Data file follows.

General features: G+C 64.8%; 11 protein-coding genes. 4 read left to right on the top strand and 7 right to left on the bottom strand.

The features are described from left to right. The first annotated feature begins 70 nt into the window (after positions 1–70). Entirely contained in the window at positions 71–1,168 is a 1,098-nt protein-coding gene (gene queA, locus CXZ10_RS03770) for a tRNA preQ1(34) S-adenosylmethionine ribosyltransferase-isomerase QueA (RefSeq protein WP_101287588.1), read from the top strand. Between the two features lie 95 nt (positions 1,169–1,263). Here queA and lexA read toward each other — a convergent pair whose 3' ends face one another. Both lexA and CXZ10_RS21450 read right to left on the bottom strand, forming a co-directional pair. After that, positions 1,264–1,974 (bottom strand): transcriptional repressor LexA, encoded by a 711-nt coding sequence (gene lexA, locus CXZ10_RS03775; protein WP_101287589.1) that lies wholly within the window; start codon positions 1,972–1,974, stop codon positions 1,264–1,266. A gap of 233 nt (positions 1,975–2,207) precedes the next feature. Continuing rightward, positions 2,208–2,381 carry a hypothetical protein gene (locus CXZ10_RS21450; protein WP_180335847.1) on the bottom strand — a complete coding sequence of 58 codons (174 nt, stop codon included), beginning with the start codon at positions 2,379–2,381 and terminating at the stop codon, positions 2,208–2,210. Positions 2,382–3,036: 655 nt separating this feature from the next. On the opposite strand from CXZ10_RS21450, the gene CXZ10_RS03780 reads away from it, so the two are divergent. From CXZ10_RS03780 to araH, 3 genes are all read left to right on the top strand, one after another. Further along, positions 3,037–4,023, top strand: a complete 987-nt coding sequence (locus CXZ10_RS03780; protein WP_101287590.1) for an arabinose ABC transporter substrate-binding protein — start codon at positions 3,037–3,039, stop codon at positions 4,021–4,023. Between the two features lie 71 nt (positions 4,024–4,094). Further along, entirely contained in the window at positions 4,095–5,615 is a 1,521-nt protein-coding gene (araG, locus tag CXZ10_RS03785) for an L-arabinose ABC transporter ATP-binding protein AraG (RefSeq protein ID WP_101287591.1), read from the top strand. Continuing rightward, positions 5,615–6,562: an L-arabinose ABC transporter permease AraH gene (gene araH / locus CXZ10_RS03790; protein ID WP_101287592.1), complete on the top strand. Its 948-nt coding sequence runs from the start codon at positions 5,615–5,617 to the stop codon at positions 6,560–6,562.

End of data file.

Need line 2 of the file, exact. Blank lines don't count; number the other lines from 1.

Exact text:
The features are described from left to right. The first annotated feature begins 70 nt into the window (after positions 1–70). Entirely contained in the window at positions 71–1,168 is a 1,098-nt protein-coding gene (gene queA, locus CXZ10_RS03770) for a tRNA preQ1(34) S-adenosylmethionine ribosyltransferase-isomerase QueA (RefSeq protein WP_101287588.1), read from the top strand. Between the two features lie 95 nt (positions 1,169–1,263). Here queA and lexA read toward each other — a convergent pair whose 3' ends face one another. Both lexA and CXZ10_RS21450 read right to left on the bottom strand, forming a co-directional pair. After that, positions 1,264–1,974 (bottom strand): transcriptional repressor LexA, encoded by a 711-nt coding sequence (gene lexA, locus CXZ10_RS03775; protein WP_101287589.1) that lies wholly within the window; start codon positions 1,972–1,974, stop codon positions 1,264–1,266. A gap of 233 nt (positions 1,975–2,207) precedes the next feature. Continuing rightward, positions 2,208–2,381 carry a hypothetical protein gene (locus CXZ10_RS21450; protein WP_180335847.1) on the bottom strand — a complete coding sequence of 58 codons (174 nt, stop codon included), beginning with the start codon at positions 2,379–2,381 and terminating at the stop codon, positions 2,208–2,210. Positions 2,382–3,036: 655 nt separating this feature from the next. On the opposite strand from CXZ10_RS21450, the gene CXZ10_RS03780 reads away from it, so the two are divergent. From CXZ10_RS03780 to araH, 3 genes are all read left to right on the top strand, one after another. Further along, positions 3,037–4,023, top strand: a complete 987-nt coding sequence (locus CXZ10_RS03780; protein WP_101287590.1) for an arabinose ABC transporter substrate-binding protein — start codon at positions 3,037–3,039, stop codon at positions 4,021–4,023. Between the two features lie 71 nt (positions 4,024–4,094). Further along, entirely contained in the window at positions 4,095–5,615 is a 1,521-nt protein-coding gene (araG, locus tag CXZ10_RS03785) for an L-arabinose ABC transporter ATP-binding protein AraG (RefSeq protein ID WP_101287591.1), read from the top strand. Continuing rightward, positions 5,615–6,562: an L-arabinose ABC transporter permease AraH gene (gene araH / locus CXZ10_RS03790; protein ID WP_101287592.1), complete on the top strand. Its 948-nt coding sequence runs from the start codon at positions 5,615–5,617 to the stop codon at positions 6,560–6,562.